A Thai University Is Letting Students Pay Tuition Fees With Rice. Call It Grains for Brains

December 21, 2016, 4:25 AM UTC
A vendor sells rice at at a shop in a produce market in Nawa
THAILAND - SEPTEMBER 23: A vendor sells rice at at a shop in a produce market in Nawanakhon, north of Bangkok, Thailand, on Sunday, Sept. 23, 2007. Thailand's current account surplus probably widened in August as rising overseas demand for rice, chicken meat, televisions and other products increased exports. (Photo by Udo Weitz/Bloomberg via Getty Images)
Udo Weitz—Bloomberg / Getty Images

A university in Thailand has a few ideas about how to balance education needs with the country’s grain surplus: it’s allowing students to cover their school fees with rice.

Bloomberg reports that Bangkok’s Rangsit University, a private institution, has begun accepting grain as payment, offering above-market rates to an initial 19 students.

Millions of Thai farmers are struggling to make ends meet because rice prices have plummeted due to domestic oversupply and crowded export markets. According to Bloomberg, some farmers have resorted to trying to sell rice on Facebook or at roadside stalls.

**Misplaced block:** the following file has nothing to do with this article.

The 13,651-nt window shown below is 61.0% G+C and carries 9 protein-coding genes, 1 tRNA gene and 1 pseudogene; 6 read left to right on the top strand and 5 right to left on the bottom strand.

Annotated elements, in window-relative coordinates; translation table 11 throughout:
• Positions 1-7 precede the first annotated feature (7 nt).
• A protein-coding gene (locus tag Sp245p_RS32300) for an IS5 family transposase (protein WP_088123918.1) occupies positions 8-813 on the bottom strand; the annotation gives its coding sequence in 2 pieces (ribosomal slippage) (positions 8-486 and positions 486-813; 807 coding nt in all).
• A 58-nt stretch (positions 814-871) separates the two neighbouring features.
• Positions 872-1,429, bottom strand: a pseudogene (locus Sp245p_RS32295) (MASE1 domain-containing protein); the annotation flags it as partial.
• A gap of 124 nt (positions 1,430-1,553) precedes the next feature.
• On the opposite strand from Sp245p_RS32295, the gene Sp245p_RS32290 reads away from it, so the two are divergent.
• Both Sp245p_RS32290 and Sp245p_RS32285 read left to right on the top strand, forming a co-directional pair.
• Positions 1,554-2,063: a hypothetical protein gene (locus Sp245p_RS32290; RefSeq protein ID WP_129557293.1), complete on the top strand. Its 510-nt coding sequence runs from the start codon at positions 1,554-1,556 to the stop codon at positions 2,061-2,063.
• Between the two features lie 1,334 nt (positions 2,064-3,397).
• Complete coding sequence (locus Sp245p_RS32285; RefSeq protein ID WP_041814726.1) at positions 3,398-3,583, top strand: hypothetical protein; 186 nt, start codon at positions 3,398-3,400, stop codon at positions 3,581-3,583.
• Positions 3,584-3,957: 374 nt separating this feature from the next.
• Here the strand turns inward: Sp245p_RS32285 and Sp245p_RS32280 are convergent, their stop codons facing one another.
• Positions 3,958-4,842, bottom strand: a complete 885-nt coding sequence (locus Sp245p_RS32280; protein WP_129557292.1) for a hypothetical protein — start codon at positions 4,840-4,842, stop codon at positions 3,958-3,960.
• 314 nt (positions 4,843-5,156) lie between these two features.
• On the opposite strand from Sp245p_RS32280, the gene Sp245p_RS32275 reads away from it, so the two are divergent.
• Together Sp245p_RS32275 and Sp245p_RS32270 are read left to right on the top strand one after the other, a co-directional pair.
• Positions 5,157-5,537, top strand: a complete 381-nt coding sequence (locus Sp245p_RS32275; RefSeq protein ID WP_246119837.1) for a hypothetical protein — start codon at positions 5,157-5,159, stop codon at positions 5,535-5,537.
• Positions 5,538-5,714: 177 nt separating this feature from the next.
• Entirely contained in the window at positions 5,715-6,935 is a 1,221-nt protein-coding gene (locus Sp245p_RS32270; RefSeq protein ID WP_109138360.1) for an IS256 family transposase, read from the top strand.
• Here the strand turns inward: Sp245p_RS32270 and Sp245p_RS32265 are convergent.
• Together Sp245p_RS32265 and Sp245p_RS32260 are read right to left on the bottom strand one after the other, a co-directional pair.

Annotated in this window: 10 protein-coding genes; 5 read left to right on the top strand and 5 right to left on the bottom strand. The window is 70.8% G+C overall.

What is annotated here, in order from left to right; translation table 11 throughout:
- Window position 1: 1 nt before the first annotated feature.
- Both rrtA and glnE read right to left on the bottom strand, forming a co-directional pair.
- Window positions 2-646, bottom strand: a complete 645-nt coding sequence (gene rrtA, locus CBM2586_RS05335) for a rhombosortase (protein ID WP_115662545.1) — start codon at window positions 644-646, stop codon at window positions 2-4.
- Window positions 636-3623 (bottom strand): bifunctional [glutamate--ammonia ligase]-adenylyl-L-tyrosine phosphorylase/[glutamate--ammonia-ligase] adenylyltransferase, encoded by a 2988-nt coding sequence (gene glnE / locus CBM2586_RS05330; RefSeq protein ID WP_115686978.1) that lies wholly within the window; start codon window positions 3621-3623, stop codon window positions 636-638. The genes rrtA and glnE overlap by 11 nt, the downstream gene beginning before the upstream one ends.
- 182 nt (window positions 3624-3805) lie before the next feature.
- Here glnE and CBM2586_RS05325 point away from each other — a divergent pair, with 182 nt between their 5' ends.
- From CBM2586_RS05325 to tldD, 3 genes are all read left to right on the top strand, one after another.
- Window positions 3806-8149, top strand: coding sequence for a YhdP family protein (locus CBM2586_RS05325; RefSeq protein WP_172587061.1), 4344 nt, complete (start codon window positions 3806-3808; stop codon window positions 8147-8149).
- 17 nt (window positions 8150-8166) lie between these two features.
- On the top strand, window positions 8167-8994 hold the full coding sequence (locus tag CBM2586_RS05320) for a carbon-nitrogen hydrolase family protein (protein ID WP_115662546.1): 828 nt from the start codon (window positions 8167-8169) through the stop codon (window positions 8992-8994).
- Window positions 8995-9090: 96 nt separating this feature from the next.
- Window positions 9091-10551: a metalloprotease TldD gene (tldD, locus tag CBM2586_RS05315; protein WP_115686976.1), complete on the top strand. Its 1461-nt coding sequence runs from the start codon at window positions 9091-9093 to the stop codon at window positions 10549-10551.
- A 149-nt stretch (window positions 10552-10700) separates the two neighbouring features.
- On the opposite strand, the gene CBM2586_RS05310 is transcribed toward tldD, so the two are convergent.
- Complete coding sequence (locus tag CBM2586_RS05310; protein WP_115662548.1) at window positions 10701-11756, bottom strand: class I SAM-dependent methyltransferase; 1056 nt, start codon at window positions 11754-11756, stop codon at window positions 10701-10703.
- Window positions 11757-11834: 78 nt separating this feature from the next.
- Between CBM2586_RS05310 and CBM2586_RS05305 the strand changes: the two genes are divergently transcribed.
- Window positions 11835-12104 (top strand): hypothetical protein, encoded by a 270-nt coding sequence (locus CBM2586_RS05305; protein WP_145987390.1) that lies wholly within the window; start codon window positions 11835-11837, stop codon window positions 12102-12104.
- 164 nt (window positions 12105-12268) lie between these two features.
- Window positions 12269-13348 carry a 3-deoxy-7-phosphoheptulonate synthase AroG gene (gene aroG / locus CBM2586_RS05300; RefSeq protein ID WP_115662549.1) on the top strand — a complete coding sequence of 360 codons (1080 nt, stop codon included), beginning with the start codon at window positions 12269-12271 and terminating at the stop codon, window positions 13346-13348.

Witsanu Sukmoonsiri, a 22-year-old student of social innovation, told Bloomberg that his family “might have had to go to a loan shark” were it not for the new rice-for-fees initiative. It is unclear what will happen to the rice collected by the university.

Thailand is Southeast Asia’s second largest economy with a population of some 67 million people, and it is one of the world’s biggest rice exporters. About half of the country’s output is sold abroad, Bloomberg reports.

Agriculture accounts for about 8% of the country’s economy, according to Bloomberg, and about a quarter of its citizens are rice farmers. Despite the current stockpile of about 8 million metric tons, production is set to increase over the next year.

For more on agriculture, watch Fortune’s video:

Thailand’s military junta seized power in a 2014 coup, ousting an elected government that was typically supported by farmers in the country’s north. The junta has reportedly committed some $2.2 billion in subsidies to appease farmers amid the current hardships and in advance of elections slated for next year.